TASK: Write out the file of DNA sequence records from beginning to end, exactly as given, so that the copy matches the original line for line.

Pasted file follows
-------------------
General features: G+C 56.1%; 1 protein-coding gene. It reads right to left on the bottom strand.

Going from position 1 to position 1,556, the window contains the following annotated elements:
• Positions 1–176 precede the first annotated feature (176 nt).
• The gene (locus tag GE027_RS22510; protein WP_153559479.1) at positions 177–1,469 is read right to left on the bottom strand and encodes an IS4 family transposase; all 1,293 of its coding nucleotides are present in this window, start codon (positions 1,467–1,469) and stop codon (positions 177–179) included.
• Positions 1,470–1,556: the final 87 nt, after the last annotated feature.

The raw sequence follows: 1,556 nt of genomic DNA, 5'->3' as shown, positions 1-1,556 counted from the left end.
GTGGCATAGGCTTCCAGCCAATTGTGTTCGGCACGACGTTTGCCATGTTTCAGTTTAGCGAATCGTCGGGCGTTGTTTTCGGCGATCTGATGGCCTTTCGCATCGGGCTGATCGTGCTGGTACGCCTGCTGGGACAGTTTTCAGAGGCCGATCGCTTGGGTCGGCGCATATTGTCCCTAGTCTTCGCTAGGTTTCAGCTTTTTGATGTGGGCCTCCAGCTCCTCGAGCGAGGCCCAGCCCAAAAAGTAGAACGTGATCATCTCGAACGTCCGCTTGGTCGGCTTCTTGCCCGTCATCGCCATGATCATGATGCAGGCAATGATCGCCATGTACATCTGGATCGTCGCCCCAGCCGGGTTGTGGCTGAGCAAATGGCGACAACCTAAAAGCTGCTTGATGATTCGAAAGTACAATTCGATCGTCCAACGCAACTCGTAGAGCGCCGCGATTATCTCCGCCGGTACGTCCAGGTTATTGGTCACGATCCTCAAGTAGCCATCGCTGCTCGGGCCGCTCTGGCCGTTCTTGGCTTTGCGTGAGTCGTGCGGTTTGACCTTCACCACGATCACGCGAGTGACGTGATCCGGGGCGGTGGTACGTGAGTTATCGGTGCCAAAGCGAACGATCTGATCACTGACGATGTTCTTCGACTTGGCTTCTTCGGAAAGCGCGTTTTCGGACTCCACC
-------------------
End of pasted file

General features: G+C 56.1%; 1 protein-coding gene. It reads right to left on the bottom strand.

Going from position 1 to position 1,556, the window contains the following annotated elements:
• Positions 1–176 precede the first annotated feature (176 nt).
• The gene (locus tag GE027_RS22510; protein WP_153559479.1) at positions 177–1,469 is read right to left on the bottom strand and encodes an IS4 family transposase; all 1,293 of its coding nucleotides are present in this window, start codon (positions 1,467–1,469) and stop codon (positions 177–179) included.
• Positions 1,470–1,556: the final 87 nt, after the last annotated feature.

The raw sequence follows: 1,556 nt of genomic DNA, 5'->3' as shown, positions 1-1,556 counted from the left end.
GTGGCATAGGCTTCCAGCCAATTGTGTTCGGCACGACGTTTGCCATGTTTCAGTTTAGCGAATCGTCGGGCGTTGTTTTCGGCGATCTGATGGCCTTTCGCATCGGGCTGATCGTGCTGGTACGCCTGCTGGGACAGTTTTCAGAGGCCGATCGCTTGGGTCGGCGCATATTGTCCCTAGTCTTCGCTAGGTTTCAGCTTTTTGATGTGGGCCTCCAGCTCCTCGAGCGAGGCCCAGCCCAAAAAGTAGAACGTGATCATCTCGAACGTCCGCTTGGTCGGCTTCTTGCCCGTCATCGCCATGATCATGATGCAGGCAATGATCGCCATGTACATCTGGATCGTCGCCCCAGCCGGGTTGTGGCTGAGCAAATGGCGACAACCTAAAAGCTGCTTGATGATTCGAAAGTACAATTCGATCGTCCAACGCAACTCGTAGAGCGCCGCGATTATCTCCGCCGGTACGTCCAGGTTATTGGTCACGATCCTCAAGTAGCCATCGCTGCTCGGGCCGCTCTGGCCGTTCTTGGCTTTGCGTGAGTCGTGCGGTTTGACCTTCACCACGATCACGCGAGTGACGTGATCCGGGGCGGTGGTACGTGAGTTATCGGTGCCAAAGCGAACGATCTGATCACTGACGATGTTCTTCGACTTGGCTTCTTCGGAAAGCGCGTTTTCGGACTCCACC